Palantir: Where the GWOT meets spying on progressives
Forget Cambridge Analytica. Palantir is the real scandal.
Sankar, Palantir employee No. 13 and now one of the company’s top executives, also showed up in another Palantir scandal: the company’s 2010 proposal for the U.S. Chamber of Commerce to run a secret sabotage campaign against the group’s liberal opponents. Hacked emails released by the group Anonymous indicated that Palantir and two other defense contractors pitched outside lawyers for the organization on a plan to snoop on the families of progressive activists, create fake identities to infiltrate left-leaning groups, scrape social media with bots, and plant false information with liberal groups to subsequently discredit them.
Did you ever get the feeling that there was an organized effort against progressives?
You were right.
Karp issued a public apology and said he and Palantir were deeply committed to progressive causes.
Nevermind. Palantir was deeply committed to civil liberties...unless it gets in the way of making a buck.
Palantir began work with the LAPD in 2009. The impetus was federal funding. After several Sept. 11 postmortems called for more intelligence sharing at all levels of law enforcement, money started flowing to Palantir to help build data integration systems for so-called fusion centers, starting in L.A. There are now more than 1,300 trained Palantir users at more than a half-dozen law enforcement agencies in Southern California, including local police and sheriff’s departments and the Bureau of Alcohol, Tobacco, Firearms and Explosives.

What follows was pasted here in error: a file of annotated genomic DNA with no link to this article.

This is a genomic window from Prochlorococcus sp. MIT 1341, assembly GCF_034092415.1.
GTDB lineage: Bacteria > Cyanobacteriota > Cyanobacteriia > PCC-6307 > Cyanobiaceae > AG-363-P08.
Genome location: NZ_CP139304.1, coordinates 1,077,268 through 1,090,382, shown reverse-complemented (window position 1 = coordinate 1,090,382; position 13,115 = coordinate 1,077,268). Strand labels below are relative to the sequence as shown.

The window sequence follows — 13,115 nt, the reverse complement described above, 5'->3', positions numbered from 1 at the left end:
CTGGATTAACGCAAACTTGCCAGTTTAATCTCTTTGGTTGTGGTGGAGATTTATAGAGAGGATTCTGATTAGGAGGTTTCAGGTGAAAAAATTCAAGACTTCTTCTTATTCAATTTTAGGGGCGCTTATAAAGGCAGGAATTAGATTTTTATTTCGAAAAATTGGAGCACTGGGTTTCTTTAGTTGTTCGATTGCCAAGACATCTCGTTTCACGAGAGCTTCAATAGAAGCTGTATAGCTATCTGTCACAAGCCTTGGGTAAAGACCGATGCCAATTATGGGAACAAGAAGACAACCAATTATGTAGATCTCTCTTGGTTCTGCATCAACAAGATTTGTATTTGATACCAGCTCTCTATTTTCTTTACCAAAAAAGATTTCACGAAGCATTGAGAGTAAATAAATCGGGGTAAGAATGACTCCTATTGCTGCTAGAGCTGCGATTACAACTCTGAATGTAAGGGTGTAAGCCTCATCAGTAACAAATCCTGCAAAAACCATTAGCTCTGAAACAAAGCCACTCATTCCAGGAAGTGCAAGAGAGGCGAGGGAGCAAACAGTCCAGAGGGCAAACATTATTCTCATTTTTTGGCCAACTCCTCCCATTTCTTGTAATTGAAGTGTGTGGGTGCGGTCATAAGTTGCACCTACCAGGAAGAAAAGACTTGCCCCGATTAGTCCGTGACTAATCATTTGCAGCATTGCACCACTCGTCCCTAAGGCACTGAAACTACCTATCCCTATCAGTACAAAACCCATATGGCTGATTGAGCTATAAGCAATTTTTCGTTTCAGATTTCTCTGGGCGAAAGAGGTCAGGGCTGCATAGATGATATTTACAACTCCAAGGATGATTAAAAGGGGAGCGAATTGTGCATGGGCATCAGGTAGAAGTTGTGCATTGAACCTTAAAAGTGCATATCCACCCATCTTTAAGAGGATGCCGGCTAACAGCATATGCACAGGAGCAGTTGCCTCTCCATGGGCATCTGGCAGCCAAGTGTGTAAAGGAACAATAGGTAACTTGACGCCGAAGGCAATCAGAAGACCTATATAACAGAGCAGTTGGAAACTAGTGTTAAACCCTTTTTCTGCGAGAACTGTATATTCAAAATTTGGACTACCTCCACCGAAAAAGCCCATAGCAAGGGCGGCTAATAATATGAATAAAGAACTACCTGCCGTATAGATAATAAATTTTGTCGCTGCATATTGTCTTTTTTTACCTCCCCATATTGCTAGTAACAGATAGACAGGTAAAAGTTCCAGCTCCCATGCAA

The LAPD uses Palantir’s Gotham product for Operation Laser, a program to identify and deter people likely to commit crimes. Information from rap sheets, parole reports, police interviews, and other sources is fed into the system to generate a list of people the department defines as chronic offenders, says Craig Uchida, whose consulting firm, Justice & Security Strategies Inc., designed the Laser system. The list is distributed to patrolmen, with orders to monitor and stop the pre-crime suspects as often as possible, using excuses such as jaywalking or fix-it tickets. At each contact, officers fill out a field interview card with names, addresses, vehicles, physical descriptions, any neighborhood intelligence the person offers, and the officer’s own observations on the subject.
No, that isn't scary and Orwellian at all.
The article ends with an ominous quote.
“The world changed when it became clear everyone could be targeted using Palantir. Nefarious ideas became trivial to implement; everyone’s a suspect, so we monitored everything. It was a pretty terrible feeling.”